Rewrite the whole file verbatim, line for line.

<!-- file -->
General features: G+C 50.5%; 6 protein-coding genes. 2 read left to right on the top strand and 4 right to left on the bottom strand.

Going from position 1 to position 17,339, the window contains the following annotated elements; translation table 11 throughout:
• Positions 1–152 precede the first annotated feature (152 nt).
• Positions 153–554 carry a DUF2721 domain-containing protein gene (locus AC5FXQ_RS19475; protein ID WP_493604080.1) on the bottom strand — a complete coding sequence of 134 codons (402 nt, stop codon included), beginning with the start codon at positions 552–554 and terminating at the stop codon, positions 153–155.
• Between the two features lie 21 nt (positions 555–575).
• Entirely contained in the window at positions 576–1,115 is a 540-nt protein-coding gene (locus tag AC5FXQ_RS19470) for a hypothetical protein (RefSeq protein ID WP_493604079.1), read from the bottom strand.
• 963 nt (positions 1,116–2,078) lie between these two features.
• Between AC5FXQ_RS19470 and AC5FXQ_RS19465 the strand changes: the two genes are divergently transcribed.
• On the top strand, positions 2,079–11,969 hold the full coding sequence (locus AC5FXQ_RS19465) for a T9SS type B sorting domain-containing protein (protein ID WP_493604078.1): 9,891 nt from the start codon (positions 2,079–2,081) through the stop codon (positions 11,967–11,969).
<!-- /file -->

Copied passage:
General features: G+C 50.5%; 6 protein-coding genes. 2 read left to right on the top strand and 4 right to left on the bottom strand.

Going from position 1 to position 17,339, the window contains the following annotated elements; translation table 11 throughout:
• Positions 1–152 precede the first annotated feature (152 nt).
• Positions 153–554 carry a DUF2721 domain-containing protein gene (locus AC5FXQ_RS19475; protein ID WP_493604080.1) on the bottom strand — a complete coding sequence of 134 codons (402 nt, stop codon included), beginning with the start codon at positions 552–554 and terminating at the stop codon, positions 153–155.
• Between the two features lie 21 nt (positions 555–575).
• Entirely contained in the window at positions 576–1,115 is a 540-nt protein-coding gene (locus tag AC5FXQ_RS19470) for a hypothetical protein (RefSeq protein ID WP_493604079.1), read from the bottom strand.
• 963 nt (positions 1,116–2,078) lie between these two features.
• Between AC5FXQ_RS19470 and AC5FXQ_RS19465 the strand changes: the two genes are divergently transcribed.
• On the top strand, positions 2,079–11,969 hold the full coding sequence (locus AC5FXQ_RS19465) for a T9SS type B sorting domain-containing protein (protein ID WP_493604078.1): 9,891 nt from the start codon (positions 2,079–2,081) through the stop codon (positions 11,967–11,969).